“We don’t have the budget… It’s an additional cost that’s not needed… I’ve found this stock image I like…”
Chances are someone else did too!
This is the general response any time the idea of arranging a bespoke photo shoot with a client is mentioned. It doesn’t need to be cost prohibitive. You are looking to sell your product/service, why would you not want to show exactly what you are selling/providing? Yes it’s an extra money spent but honestly it’s well spent, think of it as an investment. Your visual representation is the best advert a brand can have. To create the cohesive narrative and say more about a product than you can in words. A picture paint… and all that! Too many times we see websites using the same stock images as other websites trying to sell something completely polar. This dilutes a brands message and creates a confused marketplace and consumer.
Don’t get us wrong stock photography has it’s place. Filler content can be vital for websites and collateral if used thoughtfully but it should NEVER be used as main imagery for your business or brand. You don’t have ownership over them.
The image above was shot for our client, The Torridon, and shows one of the instructors teaching some guests the basics before getting in the water. He is a genuine Torridon instructor working with guests, the person you would physically meet if you were to book lessons. This is the emotive content, the ability to immerse the consumer in YOUR product. Make them feel what it is to be there, to taste it, to experience it. To use a generic Kayak stock shot would remove the USP, to explain an experience not BE the experience.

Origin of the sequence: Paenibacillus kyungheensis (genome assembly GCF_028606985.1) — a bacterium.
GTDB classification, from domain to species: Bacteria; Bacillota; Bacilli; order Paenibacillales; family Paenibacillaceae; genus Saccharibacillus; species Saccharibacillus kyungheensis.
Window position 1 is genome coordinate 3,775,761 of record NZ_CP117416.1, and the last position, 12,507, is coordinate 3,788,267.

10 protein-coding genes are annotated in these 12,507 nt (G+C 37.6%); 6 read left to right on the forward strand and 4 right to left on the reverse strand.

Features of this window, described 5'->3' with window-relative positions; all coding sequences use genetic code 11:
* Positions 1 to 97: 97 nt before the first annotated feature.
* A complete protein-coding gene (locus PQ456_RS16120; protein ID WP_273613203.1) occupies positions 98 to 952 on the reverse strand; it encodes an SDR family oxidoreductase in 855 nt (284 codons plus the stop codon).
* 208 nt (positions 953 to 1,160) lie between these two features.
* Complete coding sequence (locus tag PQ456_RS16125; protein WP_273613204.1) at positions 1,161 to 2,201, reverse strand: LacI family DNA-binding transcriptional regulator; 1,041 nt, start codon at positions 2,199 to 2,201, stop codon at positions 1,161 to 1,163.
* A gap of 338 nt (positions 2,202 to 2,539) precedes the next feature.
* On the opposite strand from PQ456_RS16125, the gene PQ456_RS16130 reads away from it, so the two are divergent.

On Twitter, images accompanying text garner a larger audience with 18% more clicks, 89% more favourites, and 150% more retweets. We live in a visual world. Consumer expectation is key, most preferring to see reality rather than be let down by false pretence. Many times this interaction is the first one with a brand/product long before any tactile or physical experience.
If you hire a photographer remember the photographs will be YOURS (apart from the photographer of course but that’s a discussion for another time…). You won’t see the local chippy using your the image from your restaurant selling their new fish supper or the local pub using images of your product as a special cocktail they make.
You will also get more than enough images that you can use for the rest of time instead of forking out for a single shot each time you want one from a stock site which your competitor can download just like you did.
Now, step away from Stock photography and put some equity into understanding the power of taking ownership of your imagery.